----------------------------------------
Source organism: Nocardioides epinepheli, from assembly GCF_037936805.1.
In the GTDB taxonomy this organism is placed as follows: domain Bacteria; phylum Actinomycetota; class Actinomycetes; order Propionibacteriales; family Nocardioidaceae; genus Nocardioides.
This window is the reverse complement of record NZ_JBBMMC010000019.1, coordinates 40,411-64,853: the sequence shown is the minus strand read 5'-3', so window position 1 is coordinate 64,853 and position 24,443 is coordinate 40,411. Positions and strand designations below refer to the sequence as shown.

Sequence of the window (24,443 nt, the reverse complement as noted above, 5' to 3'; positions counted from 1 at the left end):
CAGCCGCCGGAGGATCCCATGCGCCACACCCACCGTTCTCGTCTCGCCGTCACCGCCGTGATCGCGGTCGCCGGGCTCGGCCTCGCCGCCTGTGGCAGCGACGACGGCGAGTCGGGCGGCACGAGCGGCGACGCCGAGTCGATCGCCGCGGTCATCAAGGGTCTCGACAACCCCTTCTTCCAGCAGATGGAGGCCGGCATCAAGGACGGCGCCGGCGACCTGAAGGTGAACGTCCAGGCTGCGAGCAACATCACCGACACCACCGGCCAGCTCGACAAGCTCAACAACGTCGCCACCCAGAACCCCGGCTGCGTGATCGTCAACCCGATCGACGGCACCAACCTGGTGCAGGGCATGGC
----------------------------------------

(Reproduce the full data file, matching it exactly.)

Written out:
Source organism: Nocardioides epinepheli, from assembly GCF_037936805.1.
In the GTDB taxonomy this organism is placed as follows: domain Bacteria; phylum Actinomycetota; class Actinomycetes; order Propionibacteriales; family Nocardioidaceae; genus Nocardioides.
This window is the reverse complement of record NZ_JBBMMC010000019.1, coordinates 40,411-64,853: the sequence shown is the minus strand read 5'-3', so window position 1 is coordinate 64,853 and position 24,443 is coordinate 40,411. Positions and strand designations below refer to the sequence as shown.

Sequence of the window (24,443 nt, the reverse complement as noted above, 5' to 3'; positions counted from 1 at the left end):
CAGCCGCCGGAGGATCCCATGCGCCACACCCACCGTTCTCGTCTCGCCGTCACCGCCGTGATCGCGGTCGCCGGGCTCGGCCTCGCCGCCTGTGGCAGCGACGACGGCGAGTCGGGCGGCACGAGCGGCGACGCCGAGTCGATCGCCGCGGTCATCAAGGGTCTCGACAACCCCTTCTTCCAGCAGATGGAGGCCGGCATCAAGGACGGCGCCGGCGACCTGAAGGTGAACGTCCAGGCTGCGAGCAACATCACCGACACCACCGGCCAGCTCGACAAGCTCAACAACGTCGCCACCCAGAACCCCGGCTGCGTGATCGTCAACCCGATCGACGGCACCAACCTGGTGCAGGGCATGGC